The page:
Luxembourg implements the AIFM Directive

On 10th July 2013, the Luxembourg Parliament adopted the law implementing the AIFM Directive (“the Law”).

The Law also comprises a “package” of measures, aiming at enhancing the legal framework applicable to the alternative funds industry.

The Law will enter into force on the day it is published in the Mémorial which is expected to be on or around 17 July 2013.

Below a summary of the most relevant provisions of the Law:

Transposition of the AIFMD

The first part of the Law is a near literal implementation of the AIFM Directive.

These provisions cover several areas, including e.g. authorisation and operating conditions, depositaries, transparency, delegation, valuation and leverage requirements, management and marketing passport, specific rules related to third countries and supervision.

Amendments to Sectorial Laws

The second part of the Law amends several sectorial laws, including those governing the regulated investment vehicles concerned by the implementation of the AIFM Directive into Luxembourg law.

The major amendments refer to:

  • The sectorial laws on regulated investment vehicles, i.e. UCIs (Part II of the 17 December 2010 Law), SIFs (13 February 2007 Law) and SICARs (15 June 2004 Law);
  • The 5 April 1993 Law on financial sector professionals (“FSP”) by introducing a new FSP status of “depositary for assets other than financial instruments”;
  • The 10 August 1915 Law on commercial companies modernising the Luxembourg limited partnership regime and introducing a limited partnership of a new type.

The New Limited Partnership

The Law modernises the existing Luxembourg limited partnership regime, and creates a new type of limited partnership without legal personality in order to offer an attractive alternative to Anglo-Saxon limited partnerships.

The new limited partnership further reflected in the sectorial laws applicable to the investment company in risk capital (SICAR) and specialised investment funds (SIF).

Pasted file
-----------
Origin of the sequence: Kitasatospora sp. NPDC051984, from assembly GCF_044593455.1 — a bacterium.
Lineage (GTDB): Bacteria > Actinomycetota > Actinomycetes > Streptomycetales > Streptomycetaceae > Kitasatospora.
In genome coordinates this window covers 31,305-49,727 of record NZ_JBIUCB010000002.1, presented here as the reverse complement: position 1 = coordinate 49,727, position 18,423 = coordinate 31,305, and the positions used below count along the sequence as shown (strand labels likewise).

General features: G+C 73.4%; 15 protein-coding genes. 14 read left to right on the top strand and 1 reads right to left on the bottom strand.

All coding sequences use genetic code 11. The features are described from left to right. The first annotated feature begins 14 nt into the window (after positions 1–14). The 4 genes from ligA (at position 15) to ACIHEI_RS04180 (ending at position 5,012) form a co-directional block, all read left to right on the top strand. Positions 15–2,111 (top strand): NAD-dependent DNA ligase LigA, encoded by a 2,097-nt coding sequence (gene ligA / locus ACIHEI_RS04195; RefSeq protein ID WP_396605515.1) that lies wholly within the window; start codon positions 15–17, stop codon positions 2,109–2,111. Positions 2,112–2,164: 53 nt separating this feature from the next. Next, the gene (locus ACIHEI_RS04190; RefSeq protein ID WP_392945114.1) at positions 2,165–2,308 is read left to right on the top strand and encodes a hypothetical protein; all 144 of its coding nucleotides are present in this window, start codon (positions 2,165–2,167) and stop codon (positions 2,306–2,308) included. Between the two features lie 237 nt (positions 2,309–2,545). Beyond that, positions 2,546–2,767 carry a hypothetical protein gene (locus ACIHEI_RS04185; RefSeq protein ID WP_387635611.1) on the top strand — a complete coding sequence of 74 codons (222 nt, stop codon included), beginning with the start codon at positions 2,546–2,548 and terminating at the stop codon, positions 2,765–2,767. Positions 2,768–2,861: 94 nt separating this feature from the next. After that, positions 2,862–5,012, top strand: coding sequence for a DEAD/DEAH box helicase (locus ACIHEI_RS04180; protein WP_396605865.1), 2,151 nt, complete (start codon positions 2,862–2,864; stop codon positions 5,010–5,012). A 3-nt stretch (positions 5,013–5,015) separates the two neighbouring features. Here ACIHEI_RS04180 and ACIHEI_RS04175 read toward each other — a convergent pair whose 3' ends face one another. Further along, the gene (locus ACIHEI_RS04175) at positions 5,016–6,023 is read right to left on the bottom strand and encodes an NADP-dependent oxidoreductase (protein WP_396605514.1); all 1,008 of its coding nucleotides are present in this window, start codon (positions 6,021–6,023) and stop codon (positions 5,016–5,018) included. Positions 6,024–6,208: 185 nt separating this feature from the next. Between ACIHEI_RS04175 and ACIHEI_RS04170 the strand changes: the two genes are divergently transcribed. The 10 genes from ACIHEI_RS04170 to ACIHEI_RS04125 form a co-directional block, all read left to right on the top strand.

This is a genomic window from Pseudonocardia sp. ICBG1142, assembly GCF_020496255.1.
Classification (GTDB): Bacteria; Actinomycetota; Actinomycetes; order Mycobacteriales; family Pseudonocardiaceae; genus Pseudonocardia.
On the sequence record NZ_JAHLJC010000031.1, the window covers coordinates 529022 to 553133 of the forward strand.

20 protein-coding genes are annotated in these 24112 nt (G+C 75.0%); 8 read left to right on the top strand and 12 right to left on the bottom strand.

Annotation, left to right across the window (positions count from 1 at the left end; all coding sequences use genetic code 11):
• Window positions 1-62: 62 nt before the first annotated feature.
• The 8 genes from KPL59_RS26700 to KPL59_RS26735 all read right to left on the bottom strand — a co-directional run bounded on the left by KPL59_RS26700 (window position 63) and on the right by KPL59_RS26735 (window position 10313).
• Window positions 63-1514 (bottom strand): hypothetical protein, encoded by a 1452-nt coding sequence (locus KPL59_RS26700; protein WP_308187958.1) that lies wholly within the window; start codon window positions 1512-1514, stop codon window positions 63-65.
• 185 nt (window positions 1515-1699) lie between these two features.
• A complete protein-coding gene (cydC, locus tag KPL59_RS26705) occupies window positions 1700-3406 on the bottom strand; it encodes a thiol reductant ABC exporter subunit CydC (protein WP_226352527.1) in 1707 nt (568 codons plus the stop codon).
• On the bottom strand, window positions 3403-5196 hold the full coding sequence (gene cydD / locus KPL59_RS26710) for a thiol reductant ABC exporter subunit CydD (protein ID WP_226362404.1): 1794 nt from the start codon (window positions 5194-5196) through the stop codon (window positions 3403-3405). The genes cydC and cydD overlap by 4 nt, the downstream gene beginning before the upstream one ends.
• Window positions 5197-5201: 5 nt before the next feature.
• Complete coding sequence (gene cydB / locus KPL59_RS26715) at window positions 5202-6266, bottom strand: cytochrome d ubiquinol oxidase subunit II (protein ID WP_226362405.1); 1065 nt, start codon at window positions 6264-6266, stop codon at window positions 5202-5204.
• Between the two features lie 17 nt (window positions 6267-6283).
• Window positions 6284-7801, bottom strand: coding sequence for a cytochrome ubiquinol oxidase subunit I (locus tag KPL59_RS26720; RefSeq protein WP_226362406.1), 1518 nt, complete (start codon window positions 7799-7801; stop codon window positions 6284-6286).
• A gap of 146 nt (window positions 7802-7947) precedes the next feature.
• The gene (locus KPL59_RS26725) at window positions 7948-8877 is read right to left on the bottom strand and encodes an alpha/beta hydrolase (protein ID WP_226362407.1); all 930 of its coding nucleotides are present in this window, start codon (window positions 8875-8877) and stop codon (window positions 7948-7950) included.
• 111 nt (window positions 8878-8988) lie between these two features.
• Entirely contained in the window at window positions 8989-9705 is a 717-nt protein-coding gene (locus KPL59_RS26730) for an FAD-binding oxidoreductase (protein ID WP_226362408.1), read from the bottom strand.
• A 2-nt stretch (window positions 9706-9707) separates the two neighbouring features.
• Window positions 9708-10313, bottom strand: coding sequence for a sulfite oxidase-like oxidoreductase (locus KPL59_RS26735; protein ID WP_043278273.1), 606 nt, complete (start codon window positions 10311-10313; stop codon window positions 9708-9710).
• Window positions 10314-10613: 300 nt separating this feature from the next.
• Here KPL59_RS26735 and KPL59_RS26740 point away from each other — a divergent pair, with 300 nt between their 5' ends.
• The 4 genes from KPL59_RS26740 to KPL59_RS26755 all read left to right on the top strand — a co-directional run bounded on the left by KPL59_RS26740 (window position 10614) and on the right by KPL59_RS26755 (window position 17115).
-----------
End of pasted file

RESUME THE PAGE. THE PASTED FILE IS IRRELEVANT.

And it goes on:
The most significant changes are inter alia:

  • The large contractual freedom prevailing in limited partnership structurings;
  • The extension of the concept of partnership interests;
  • The clarification of the transferability regime;
  • A limited liability regime attaching to appointed managers;
  • The roles and internal management rights of limited partners are clarified;
  • The confidentiality of limited partners is safeguarded;
  • Contributions in industry, in addition to the already existing contributions in cash and in kind, are now permitted;
  • New tax provisions are introduced in the Luxembourg income tax laws, allowing full tax transparency of the limited partnership;
  • The creation of a new vehicle, the “special limited partnership” without legal personality, benefiting from simplified accountancy and reporting regimes.

Tax Considerations

The Law provides for specific tax provisions applicable to limited partnerships and to carried interest schemes which aim at creating a favourable tax framework for structuring alternative (namely private equity) investments via Luxembourg.

The Law also expressly provides that foreign AIFs which are effectively managed or have their central administration in Luxembourg are not taxable in Luxembourg.

The Law widens the existing VAT exemptions applicable to management services to include management services provided to AIFs.

If you wish to read the latest version of our AIFMD Survival Kit, click here.

If you wish to read the AIFMD Transposition Toolkit related to the transposition of the AIFM Directive into Luxembourg law, click here.

If you wish to read our Limited Partnership Toolkit related to the Luxembourg limited partnership regime, click here.

If your wish to receive more information, please liaise with Freddy Brausch, Hermann Beythan, Emmanuel-Frédéric Henrion, Josiane Schroeder, Rodrigo DelcourtJean-Paul Spang, Nicolas Gauzès, Manfred Müller, Olivier Van Ermengem, Aurélie Clementz or your usual Linklaters contact.